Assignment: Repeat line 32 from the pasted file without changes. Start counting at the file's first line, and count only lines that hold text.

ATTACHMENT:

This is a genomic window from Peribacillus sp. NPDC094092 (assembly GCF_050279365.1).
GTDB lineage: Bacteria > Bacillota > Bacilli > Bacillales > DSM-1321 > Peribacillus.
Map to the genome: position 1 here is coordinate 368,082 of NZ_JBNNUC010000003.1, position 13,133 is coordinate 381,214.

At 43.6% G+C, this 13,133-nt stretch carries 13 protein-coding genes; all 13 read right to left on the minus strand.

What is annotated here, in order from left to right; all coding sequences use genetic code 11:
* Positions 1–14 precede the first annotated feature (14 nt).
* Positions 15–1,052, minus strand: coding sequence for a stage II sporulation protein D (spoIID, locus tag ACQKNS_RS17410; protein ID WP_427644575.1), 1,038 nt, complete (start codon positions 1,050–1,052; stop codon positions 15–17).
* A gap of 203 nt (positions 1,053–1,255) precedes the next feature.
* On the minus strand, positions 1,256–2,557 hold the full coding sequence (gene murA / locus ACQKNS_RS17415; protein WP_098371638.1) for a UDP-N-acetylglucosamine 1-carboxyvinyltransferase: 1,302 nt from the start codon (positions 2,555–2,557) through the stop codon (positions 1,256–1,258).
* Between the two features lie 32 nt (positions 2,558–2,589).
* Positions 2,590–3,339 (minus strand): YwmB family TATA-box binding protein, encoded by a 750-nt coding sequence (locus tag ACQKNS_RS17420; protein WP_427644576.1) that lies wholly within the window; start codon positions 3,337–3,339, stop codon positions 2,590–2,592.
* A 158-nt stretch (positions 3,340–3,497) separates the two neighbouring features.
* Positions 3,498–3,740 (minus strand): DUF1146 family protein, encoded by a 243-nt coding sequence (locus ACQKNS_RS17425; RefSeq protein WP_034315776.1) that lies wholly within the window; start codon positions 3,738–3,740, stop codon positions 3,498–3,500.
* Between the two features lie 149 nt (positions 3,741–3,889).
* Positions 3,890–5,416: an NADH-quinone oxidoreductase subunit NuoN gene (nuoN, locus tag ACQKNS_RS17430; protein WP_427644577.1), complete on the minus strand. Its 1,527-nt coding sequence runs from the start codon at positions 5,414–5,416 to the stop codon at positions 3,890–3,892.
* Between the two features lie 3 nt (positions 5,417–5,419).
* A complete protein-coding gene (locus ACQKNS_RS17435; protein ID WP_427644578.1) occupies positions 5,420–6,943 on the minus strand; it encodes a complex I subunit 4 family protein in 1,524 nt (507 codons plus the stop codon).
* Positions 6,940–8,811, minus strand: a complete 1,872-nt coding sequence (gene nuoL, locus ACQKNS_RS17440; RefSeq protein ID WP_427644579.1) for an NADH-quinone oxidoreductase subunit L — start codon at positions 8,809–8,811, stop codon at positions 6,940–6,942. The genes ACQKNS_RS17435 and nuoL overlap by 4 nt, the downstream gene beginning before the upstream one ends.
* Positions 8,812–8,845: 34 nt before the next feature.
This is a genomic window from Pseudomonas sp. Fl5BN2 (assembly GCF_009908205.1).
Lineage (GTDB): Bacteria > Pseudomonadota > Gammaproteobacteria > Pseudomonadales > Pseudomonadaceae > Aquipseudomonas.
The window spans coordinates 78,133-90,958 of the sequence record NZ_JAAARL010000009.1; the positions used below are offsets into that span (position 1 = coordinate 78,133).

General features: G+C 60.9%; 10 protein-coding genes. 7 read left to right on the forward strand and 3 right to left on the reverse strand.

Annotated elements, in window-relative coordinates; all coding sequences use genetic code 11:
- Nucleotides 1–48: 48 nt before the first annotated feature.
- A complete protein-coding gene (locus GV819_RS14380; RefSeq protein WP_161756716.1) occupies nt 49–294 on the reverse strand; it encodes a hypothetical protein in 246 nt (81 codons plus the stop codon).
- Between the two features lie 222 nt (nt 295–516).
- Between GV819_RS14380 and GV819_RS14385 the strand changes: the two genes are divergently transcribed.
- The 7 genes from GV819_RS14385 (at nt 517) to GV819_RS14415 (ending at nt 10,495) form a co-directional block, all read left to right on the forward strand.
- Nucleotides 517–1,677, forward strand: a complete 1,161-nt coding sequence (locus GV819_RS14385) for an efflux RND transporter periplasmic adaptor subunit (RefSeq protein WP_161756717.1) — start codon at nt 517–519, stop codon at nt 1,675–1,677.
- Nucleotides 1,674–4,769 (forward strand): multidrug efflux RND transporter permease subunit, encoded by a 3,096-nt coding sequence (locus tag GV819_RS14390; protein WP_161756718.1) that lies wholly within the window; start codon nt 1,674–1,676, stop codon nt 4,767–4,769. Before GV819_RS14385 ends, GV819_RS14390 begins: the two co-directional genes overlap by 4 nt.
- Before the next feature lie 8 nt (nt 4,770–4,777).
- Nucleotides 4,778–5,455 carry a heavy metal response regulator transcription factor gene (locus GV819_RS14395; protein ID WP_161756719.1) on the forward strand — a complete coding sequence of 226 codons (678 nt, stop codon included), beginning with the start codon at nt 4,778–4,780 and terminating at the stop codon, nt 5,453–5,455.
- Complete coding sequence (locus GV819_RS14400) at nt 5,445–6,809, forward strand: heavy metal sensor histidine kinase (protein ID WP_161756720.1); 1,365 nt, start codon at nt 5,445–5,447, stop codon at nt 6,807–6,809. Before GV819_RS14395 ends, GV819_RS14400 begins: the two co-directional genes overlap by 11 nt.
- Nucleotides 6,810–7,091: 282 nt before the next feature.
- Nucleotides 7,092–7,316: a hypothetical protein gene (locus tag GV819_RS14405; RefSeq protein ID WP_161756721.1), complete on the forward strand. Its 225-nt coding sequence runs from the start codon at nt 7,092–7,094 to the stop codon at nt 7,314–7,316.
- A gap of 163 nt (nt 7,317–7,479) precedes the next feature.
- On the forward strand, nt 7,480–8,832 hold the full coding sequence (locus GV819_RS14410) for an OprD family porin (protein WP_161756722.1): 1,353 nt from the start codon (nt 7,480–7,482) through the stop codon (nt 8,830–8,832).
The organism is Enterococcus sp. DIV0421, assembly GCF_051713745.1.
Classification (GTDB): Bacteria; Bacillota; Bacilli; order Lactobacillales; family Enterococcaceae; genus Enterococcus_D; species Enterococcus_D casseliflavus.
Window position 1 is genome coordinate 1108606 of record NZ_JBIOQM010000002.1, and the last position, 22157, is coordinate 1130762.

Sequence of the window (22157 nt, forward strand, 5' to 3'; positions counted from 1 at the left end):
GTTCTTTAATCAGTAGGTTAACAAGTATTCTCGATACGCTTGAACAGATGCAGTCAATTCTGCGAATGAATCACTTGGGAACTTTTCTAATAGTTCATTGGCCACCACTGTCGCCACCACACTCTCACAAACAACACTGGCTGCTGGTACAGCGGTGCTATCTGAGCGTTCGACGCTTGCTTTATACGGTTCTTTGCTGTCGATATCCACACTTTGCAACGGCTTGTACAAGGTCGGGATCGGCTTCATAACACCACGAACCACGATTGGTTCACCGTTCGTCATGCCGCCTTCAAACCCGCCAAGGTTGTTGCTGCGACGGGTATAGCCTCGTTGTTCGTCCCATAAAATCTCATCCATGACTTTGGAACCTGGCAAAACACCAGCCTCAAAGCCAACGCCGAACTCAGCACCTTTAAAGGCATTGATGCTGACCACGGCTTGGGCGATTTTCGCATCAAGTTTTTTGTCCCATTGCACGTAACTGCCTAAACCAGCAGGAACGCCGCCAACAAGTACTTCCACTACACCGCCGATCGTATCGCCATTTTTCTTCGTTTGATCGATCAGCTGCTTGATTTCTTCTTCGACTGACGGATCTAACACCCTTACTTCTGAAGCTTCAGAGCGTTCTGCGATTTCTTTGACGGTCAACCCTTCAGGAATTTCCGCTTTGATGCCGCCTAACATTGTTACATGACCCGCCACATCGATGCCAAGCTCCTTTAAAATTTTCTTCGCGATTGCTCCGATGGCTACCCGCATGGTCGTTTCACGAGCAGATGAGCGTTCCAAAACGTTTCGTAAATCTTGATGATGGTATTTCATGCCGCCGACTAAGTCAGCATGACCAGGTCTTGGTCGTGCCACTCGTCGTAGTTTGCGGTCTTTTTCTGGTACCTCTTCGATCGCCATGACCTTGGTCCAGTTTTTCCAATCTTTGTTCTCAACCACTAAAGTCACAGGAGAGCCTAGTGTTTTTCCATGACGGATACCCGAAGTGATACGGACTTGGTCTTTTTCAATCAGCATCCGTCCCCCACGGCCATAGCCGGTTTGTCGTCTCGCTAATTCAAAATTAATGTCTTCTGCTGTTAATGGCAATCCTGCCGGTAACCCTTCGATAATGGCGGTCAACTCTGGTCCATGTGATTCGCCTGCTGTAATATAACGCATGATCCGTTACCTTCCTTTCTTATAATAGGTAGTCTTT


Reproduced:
- Before the next feature lie 8 nt (nt 4,770–4,777).